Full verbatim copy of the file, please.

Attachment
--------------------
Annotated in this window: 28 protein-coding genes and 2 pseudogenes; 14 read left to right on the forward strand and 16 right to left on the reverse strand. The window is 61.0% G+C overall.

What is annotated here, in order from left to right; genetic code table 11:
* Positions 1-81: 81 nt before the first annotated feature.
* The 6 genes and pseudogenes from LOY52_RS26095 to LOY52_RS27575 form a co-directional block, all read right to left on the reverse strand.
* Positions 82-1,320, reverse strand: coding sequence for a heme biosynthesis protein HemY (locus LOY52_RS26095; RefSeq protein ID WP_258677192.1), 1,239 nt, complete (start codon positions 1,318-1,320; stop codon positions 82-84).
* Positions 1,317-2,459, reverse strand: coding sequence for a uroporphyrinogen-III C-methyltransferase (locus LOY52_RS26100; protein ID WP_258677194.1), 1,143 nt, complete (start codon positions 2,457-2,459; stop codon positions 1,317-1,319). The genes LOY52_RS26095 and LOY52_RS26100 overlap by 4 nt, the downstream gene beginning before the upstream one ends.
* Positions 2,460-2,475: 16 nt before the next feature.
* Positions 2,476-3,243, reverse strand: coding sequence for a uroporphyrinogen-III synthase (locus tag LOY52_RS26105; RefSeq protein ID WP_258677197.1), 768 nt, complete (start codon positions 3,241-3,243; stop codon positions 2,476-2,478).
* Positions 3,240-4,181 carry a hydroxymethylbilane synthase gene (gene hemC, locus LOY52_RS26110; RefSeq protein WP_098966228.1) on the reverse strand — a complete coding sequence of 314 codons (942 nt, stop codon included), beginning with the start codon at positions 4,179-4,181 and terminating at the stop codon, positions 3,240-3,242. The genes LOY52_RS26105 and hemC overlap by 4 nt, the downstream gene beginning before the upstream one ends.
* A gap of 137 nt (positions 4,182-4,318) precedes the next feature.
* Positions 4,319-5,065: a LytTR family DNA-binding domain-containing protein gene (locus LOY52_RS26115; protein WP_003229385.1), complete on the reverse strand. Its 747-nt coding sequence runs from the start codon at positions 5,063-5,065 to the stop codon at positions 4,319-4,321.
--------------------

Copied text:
Annotated in this window: 28 protein-coding genes and 2 pseudogenes; 14 read left to right on the forward strand and 16 right to left on the reverse strand. The window is 61.0% G+C overall.

What is annotated here, in order from left to right; genetic code table 11:
* Positions 1-81: 81 nt before the first annotated feature.
* The 6 genes and pseudogenes from LOY52_RS26095 to LOY52_RS27575 form a co-directional block, all read right to left on the reverse strand.
* Positions 82-1,320, reverse strand: coding sequence for a heme biosynthesis protein HemY (locus LOY52_RS26095; RefSeq protein ID WP_258677192.1), 1,239 nt, complete (start codon positions 1,318-1,320; stop codon positions 82-84).
* Positions 1,317-2,459, reverse strand: coding sequence for a uroporphyrinogen-III C-methyltransferase (locus LOY52_RS26100; protein ID WP_258677194.1), 1,143 nt, complete (start codon positions 2,457-2,459; stop codon positions 1,317-1,319). The genes LOY52_RS26095 and LOY52_RS26100 overlap by 4 nt, the downstream gene beginning before the upstream one ends.
* Positions 2,460-2,475: 16 nt before the next feature.
* Positions 2,476-3,243, reverse strand: coding sequence for a uroporphyrinogen-III synthase (locus tag LOY52_RS26105; RefSeq protein ID WP_258677197.1), 768 nt, complete (start codon positions 3,241-3,243; stop codon positions 2,476-2,478).
* Positions 3,240-4,181 carry a hydroxymethylbilane synthase gene (gene hemC, locus LOY52_RS26110; RefSeq protein WP_098966228.1) on the reverse strand — a complete coding sequence of 314 codons (942 nt, stop codon included), beginning with the start codon at positions 4,179-4,181 and terminating at the stop codon, positions 3,240-3,242. The genes LOY52_RS26105 and hemC overlap by 4 nt, the downstream gene beginning before the upstream one ends.
* A gap of 137 nt (positions 4,182-4,318) precedes the next feature.
* Positions 4,319-5,065: a LytTR family DNA-binding domain-containing protein gene (locus LOY52_RS26115; protein WP_003229385.1), complete on the reverse strand. Its 747-nt coding sequence runs from the start codon at positions 5,063-5,065 to the stop codon at positions 4,319-4,321.